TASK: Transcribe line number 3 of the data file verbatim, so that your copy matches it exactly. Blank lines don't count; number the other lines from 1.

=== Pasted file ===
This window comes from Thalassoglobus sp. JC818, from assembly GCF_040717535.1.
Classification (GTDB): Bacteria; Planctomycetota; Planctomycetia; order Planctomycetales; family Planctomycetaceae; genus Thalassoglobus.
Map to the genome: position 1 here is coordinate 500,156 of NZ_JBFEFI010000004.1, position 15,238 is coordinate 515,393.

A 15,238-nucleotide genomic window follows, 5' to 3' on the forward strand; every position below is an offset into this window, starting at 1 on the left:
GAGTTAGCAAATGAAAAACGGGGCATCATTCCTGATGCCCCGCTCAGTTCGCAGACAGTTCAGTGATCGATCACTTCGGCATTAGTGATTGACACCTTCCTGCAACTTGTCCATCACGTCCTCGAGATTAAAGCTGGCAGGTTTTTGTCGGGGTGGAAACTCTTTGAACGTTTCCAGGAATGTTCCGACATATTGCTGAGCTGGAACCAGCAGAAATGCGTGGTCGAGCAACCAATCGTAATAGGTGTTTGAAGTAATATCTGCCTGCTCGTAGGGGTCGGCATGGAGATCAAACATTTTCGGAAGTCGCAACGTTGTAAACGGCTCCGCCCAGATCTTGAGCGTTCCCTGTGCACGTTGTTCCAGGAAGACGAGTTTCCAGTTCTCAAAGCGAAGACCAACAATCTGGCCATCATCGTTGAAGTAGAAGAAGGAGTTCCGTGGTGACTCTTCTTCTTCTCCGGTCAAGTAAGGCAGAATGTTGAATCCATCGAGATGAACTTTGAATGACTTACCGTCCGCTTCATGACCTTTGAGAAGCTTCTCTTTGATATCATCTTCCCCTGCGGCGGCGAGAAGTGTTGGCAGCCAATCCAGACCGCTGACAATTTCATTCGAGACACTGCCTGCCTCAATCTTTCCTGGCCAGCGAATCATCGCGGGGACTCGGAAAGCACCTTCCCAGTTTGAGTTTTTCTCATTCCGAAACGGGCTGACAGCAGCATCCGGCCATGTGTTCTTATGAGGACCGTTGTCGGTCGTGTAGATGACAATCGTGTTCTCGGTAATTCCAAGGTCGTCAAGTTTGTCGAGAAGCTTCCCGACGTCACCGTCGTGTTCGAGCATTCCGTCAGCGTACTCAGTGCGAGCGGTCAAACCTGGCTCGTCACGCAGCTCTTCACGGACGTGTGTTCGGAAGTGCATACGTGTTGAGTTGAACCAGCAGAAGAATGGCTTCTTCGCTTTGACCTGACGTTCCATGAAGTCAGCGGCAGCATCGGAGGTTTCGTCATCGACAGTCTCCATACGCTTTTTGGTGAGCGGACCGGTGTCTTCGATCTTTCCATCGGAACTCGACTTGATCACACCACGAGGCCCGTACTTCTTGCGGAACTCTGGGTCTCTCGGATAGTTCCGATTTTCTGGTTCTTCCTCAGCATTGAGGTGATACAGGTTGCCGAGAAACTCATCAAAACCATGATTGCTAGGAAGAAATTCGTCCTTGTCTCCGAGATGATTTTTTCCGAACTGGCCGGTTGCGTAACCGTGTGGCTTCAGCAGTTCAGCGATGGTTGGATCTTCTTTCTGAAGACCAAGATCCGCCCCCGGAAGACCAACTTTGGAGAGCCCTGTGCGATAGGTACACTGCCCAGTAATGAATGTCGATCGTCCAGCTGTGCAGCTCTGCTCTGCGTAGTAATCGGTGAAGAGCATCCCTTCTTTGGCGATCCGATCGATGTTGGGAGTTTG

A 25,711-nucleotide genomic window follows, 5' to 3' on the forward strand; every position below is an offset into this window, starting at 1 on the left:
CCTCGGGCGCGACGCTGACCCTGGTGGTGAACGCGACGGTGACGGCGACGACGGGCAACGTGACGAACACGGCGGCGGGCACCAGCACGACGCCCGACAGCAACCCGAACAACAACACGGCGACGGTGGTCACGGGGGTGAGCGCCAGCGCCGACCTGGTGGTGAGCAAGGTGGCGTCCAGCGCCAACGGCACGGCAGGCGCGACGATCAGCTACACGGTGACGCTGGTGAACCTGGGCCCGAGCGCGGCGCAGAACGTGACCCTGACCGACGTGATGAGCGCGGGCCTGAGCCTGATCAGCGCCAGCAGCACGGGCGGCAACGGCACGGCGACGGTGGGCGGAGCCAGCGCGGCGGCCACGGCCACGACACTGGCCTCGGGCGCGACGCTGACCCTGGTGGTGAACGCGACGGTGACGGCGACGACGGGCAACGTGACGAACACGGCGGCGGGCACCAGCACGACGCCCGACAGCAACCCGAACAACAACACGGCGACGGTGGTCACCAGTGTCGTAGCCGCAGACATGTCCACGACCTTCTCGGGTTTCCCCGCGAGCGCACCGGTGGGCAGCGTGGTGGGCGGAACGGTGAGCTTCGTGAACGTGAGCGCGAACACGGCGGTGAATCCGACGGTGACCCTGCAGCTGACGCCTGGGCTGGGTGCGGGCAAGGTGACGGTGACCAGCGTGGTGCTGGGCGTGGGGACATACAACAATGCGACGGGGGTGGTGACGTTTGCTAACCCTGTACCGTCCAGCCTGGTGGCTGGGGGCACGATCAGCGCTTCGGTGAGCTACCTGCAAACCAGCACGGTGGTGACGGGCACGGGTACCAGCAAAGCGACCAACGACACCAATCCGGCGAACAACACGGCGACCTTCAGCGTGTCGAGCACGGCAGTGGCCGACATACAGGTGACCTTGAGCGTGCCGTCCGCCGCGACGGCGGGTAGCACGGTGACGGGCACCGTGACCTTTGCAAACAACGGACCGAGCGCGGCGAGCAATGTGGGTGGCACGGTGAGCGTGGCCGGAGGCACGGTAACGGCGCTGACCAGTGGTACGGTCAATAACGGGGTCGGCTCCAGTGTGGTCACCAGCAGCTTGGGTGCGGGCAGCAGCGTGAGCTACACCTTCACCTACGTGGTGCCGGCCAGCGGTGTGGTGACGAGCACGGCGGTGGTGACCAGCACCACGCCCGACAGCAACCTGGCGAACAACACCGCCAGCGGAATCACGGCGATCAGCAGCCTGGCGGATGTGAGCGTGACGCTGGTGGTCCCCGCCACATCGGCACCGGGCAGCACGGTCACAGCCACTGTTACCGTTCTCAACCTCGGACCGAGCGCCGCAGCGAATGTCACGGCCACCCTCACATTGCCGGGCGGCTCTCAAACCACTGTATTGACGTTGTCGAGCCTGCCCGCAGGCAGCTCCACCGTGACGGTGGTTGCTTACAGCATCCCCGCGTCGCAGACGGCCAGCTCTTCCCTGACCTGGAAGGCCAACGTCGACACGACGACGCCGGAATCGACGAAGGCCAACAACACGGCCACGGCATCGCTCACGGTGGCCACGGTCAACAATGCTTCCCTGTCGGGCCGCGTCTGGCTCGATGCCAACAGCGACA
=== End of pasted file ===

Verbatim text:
Map to the genome: position 1 here is coordinate 500,156 of NZ_JBFEFI010000004.1, position 15,238 is coordinate 515,393.